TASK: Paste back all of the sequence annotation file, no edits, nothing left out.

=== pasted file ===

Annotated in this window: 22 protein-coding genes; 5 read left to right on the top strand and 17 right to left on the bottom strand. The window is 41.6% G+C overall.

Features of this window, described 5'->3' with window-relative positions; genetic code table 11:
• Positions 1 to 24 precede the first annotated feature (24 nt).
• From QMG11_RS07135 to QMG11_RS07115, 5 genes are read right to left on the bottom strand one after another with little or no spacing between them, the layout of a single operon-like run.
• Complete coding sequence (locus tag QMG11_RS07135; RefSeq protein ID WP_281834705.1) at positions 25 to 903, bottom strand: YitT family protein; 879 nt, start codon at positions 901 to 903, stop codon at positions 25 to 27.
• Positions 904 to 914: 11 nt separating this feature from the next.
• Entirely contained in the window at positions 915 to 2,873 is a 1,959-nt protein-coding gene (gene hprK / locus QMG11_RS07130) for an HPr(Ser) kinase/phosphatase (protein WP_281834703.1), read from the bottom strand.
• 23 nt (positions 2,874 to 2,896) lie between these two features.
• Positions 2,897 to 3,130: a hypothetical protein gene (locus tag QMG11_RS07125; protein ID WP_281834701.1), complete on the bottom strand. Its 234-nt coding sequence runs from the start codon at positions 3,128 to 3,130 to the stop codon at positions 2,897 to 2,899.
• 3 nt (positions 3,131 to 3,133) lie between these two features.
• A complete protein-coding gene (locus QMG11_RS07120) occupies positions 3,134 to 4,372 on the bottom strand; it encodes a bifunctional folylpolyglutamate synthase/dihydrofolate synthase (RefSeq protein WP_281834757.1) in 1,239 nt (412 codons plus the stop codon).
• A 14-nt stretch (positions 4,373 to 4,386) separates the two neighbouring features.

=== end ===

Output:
Annotated in this window: 22 protein-coding genes; 5 read left to right on the top strand and 17 right to left on the bottom strand. The window is 41.6% G+C overall.

Features of this window, described 5'->3' with window-relative positions; genetic code table 11:
• Positions 1 to 24 precede the first annotated feature (24 nt).
• From QMG11_RS07135 to QMG11_RS07115, 5 genes are read right to left on the bottom strand one after another with little or no spacing between them, the layout of a single operon-like run.
• Complete coding sequence (locus tag QMG11_RS07135; RefSeq protein ID WP_281834705.1) at positions 25 to 903, bottom strand: YitT family protein; 879 nt, start codon at positions 901 to 903, stop codon at positions 25 to 27.
• Positions 904 to 914: 11 nt separating this feature from the next.
• Entirely contained in the window at positions 915 to 2,873 is a 1,959-nt protein-coding gene (gene hprK / locus QMG11_RS07130) for an HPr(Ser) kinase/phosphatase (protein WP_281834703.1), read from the bottom strand.
• 23 nt (positions 2,874 to 2,896) lie between these two features.
• Positions 2,897 to 3,130: a hypothetical protein gene (locus tag QMG11_RS07125; protein ID WP_281834701.1), complete on the bottom strand. Its 234-nt coding sequence runs from the start codon at positions 3,128 to 3,130 to the stop codon at positions 2,897 to 2,899.
• 3 nt (positions 3,131 to 3,133) lie between these two features.
• A complete protein-coding gene (locus QMG11_RS07120) occupies positions 3,134 to 4,372 on the bottom strand; it encodes a bifunctional folylpolyglutamate synthase/dihydrofolate synthase (RefSeq protein WP_281834757.1) in 1,239 nt (412 codons plus the stop codon).
• A 14-nt stretch (positions 4,373 to 4,386) separates the two neighbouring features.